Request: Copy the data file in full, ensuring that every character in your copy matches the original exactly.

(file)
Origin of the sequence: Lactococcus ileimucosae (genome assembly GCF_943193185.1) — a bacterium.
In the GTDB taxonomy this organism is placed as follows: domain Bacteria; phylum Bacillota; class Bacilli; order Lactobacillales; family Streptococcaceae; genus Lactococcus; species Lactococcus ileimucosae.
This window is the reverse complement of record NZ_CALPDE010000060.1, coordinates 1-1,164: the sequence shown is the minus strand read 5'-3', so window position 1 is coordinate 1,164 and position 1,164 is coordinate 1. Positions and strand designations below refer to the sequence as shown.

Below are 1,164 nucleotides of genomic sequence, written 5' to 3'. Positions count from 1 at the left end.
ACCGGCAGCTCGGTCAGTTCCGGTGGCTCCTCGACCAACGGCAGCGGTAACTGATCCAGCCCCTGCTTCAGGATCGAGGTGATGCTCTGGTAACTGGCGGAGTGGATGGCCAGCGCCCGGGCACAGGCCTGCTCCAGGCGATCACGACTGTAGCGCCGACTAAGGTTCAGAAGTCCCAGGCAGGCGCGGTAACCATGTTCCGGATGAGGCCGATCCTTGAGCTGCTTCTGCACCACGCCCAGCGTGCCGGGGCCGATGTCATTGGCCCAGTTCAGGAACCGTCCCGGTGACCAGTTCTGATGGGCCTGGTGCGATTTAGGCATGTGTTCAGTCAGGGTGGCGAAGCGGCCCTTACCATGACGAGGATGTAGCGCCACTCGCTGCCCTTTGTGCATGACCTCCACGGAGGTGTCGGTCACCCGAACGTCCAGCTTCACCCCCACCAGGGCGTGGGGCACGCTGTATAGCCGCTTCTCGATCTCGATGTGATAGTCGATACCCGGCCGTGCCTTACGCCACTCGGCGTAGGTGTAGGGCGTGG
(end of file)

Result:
Origin of the sequence: Lactococcus ileimucosae (genome assembly GCF_943193185.1) — a bacterium.
In the GTDB taxonomy this organism is placed as follows: domain Bacteria; phylum Bacillota; class Bacilli; order Lactobacillales; family Streptococcaceae; genus Lactococcus; species Lactococcus ileimucosae.
This window is the reverse complement of record NZ_CALPDE010000060.1, coordinates 1-1,164: the sequence shown is the minus strand read 5'-3', so window position 1 is coordinate 1,164 and position 1,164 is coordinate 1. Positions and strand designations below refer to the sequence as shown.

Below are 1,164 nucleotides of genomic sequence, written 5' to 3'. Positions count from 1 at the left end.
ACCGGCAGCTCGGTCAGTTCCGGTGGCTCCTCGACCAACGGCAGCGGTAACTGATCCAGCCCCTGCTTCAGGATCGAGGTGATGCTCTGGTAACTGGCGGAGTGGATGGCCAGCGCCCGGGCACAGGCCTGCTCCAGGCGATCACGACTGTAGCGCCGACTAAGGTTCAGAAGTCCCAGGCAGGCGCGGTAACCATGTTCCGGATGAGGCCGATCCTTGAGCTGCTTCTGCACCACGCCCAGCGTGCCGGGGCCGATGTCATTGGCCCAGTTCAGGAACCGTCCCGGTGACCAGTTCTGATGGGCCTGGTGCGATTTAGGCATGTGTTCAGTCAGGGTGGCGAAGCGGCCCTTACCATGACGAGGATGTAGCGCCACTCGCTGCCCTTTGTGCATGACCTCCACGGAGGTGTCGGTCACCCGAACGTCCAGCTTCACCCCCACCAGGGCGTGGGGCACGCTGTATAGCCGCTTCTCGATCTCGATGTGATAGTCGATACCCGGCCGTGCCTTACGCCACTCGGCGTAGGTGTAGGGCGTGG